For Julie, taking care of her mental health wasn’t only necessary for her own well-being, it was also vitally important to the health of her entire family.
When Julie’s second son Oliver was born, despite not having a prenatal diagnosis, she immediately knew he had Down Syndrome. What she didn’t know when he was rushed to the NICU hours after his birth was that he also had two holes in his heart that would require open heart surgery nine months later. For the first few months of Oliver’s life, Julie was terrified of what his future would look like and was devastated for her family.
That first night, between frequent trips to the NICU from her labour and delivery room, Julie frantically searched the internet for information about the medical complications from Down Syndrome that she knew nothing about – learning about decreased life expectancy and the challenges her son would face, wondering what the impact would be on her eldest child, and her young family’s future.
“I spent hours speaking with doctors and specialists, and then scouring Google for answers, trying to figure out what this would mean for my son and for my family,” she says. “It was a very scary time and I could feel myself falling deeper into a very dark hole. I knew pretty quickly that I needed help for me, too, if I was going to be able to help Oliver.”
Having been a patient of the Women’s Mental Health Program at Women’s College Hospital before the birth of her first son three years prior, Julie reached out to the Reproductive Life Stages Program for help. She quickly received an appointment with a psychiatrist who diagnosed her with postpartum depression.
Over the next year, Oliver experienced many health complications and was in and out of hospital with countless appointments with physicians, specialists and therapists. During that time, Julie received regular counselling and support from her care team, where she found the resources and tools she needed to keep moving forward with strength and resilience for herself and her son.
“There were times where I felt so overwhelmed and alone, and like it was all too much to handle,” she says. “I remember after one particularly emotional session, throwing a balled up tissue soaked with tears into the trash bin. When I looked down into the bin, it was overflowing with tissues from other women who had been there, too. As strange as it sounds, it was one of those moments that helped me realize I wasn’t alone.”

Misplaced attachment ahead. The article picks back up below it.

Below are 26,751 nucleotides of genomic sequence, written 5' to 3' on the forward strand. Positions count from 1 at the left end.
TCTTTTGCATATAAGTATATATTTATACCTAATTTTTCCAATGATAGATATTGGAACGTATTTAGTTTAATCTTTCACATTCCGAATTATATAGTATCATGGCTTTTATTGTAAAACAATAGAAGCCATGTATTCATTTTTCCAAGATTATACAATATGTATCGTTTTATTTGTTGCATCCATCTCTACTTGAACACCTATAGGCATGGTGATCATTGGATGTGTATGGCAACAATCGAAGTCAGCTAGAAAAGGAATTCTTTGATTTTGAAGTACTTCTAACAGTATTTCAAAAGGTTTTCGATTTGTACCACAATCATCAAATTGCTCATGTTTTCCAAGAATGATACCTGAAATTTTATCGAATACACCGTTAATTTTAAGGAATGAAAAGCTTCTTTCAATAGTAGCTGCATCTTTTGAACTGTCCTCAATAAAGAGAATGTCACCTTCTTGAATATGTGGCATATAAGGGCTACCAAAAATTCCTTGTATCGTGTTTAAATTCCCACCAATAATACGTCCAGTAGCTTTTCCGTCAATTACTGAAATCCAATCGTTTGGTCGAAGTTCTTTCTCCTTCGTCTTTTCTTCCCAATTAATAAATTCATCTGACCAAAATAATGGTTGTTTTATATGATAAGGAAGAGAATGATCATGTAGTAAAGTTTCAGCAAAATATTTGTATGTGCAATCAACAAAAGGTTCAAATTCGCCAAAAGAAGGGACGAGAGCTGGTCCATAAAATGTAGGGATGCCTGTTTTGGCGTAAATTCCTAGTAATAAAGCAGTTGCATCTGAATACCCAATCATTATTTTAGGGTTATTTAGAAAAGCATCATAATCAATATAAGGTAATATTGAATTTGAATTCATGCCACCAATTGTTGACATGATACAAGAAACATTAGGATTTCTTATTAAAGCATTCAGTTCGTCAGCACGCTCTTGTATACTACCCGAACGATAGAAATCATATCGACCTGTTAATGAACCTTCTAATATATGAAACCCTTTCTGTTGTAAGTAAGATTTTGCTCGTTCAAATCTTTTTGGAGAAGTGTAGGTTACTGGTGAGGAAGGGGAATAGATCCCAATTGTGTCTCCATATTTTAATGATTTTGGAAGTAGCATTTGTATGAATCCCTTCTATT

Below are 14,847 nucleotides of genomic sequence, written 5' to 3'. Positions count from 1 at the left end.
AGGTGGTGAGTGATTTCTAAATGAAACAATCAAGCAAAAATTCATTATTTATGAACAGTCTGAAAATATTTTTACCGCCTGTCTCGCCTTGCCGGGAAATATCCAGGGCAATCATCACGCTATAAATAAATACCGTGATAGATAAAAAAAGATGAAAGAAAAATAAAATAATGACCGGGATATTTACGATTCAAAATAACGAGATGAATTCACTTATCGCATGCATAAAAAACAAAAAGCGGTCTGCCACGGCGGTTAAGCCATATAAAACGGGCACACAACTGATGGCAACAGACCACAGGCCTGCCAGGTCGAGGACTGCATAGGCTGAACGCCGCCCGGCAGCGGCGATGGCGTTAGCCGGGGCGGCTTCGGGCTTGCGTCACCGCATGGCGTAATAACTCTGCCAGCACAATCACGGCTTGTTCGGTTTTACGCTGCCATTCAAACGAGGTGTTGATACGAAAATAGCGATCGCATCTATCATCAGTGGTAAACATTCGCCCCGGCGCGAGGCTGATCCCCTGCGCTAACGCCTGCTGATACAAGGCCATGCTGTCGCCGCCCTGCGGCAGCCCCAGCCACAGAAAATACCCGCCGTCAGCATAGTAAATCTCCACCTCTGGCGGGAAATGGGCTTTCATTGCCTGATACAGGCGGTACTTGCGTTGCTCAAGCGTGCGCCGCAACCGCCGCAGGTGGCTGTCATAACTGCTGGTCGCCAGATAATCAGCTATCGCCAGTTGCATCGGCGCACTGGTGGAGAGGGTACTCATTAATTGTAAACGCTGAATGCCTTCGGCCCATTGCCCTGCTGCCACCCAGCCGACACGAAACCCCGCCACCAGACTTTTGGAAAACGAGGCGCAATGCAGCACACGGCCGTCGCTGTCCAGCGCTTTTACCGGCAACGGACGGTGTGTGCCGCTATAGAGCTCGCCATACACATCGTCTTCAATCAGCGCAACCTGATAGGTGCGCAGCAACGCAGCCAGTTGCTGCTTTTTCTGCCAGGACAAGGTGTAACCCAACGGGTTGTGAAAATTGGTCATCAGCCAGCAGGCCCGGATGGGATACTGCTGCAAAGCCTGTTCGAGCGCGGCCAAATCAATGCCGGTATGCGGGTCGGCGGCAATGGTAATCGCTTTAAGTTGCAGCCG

The Women’s Mental Health Program provides over 20,000 patient visits per year for patients like Julie who are in need of support and care for a wide range of specialty mental health conditions including trauma and abuse; reproductive life stages (including an online patient decision
tool to help pregnant and pregnancy planning women with depression make decsions about the best treatment for them during pregnancy); medical psychiatry; refugee mental health, and more.
Dr Simone Vigod, chief of psychiatry at Women’s College Hospital, says that reaching women who are suffering from postpartum depression, anxiety and other mental health issues is vitally important to not only their own health, but the health of their entire families.
“Postpartum depression, anxiety, posttraumatic stress, obsessive compulsive disorder and other psychiatric illnesses are medical problems that need professional treatment, just like any other medical condition,” says Dr. Vigod. “Research shows that when moms receive the care and support they need to keep themselves healthy and well, their children experience better health outcomes, too. By focusing on a mother’s mental health during the vitally important transition period into motherhood, we are helping to create a strong and healthy foundation for the entire family.”
Julie continued to access care and services throughout the first 18 months of Oliver’s life and was very grateful to have the ongoing support. “My team helped me navigate everything from feelings of grief and loss, to developing coping mechanisms for when Oliver’s medical challenges were particularly scary and they were there for me as I transitioned back to work, too. With their support, I was able to regain my sense of self, and my self-esteem.”
Julie says one of the biggest impacts her care and treatment has had on her life was helping her regain the courage and confidence to get pregnant again. “A huge part of going through postpartum depression for me was feeling like everything was out of control. But, thanks to the incredible support I received, I now have the strength and confidence to know that I do have power and control over my life and decisions,” she says.
“With our next little one due in January, I couldn’t be more excited and hopeful for what the future holds for our family.”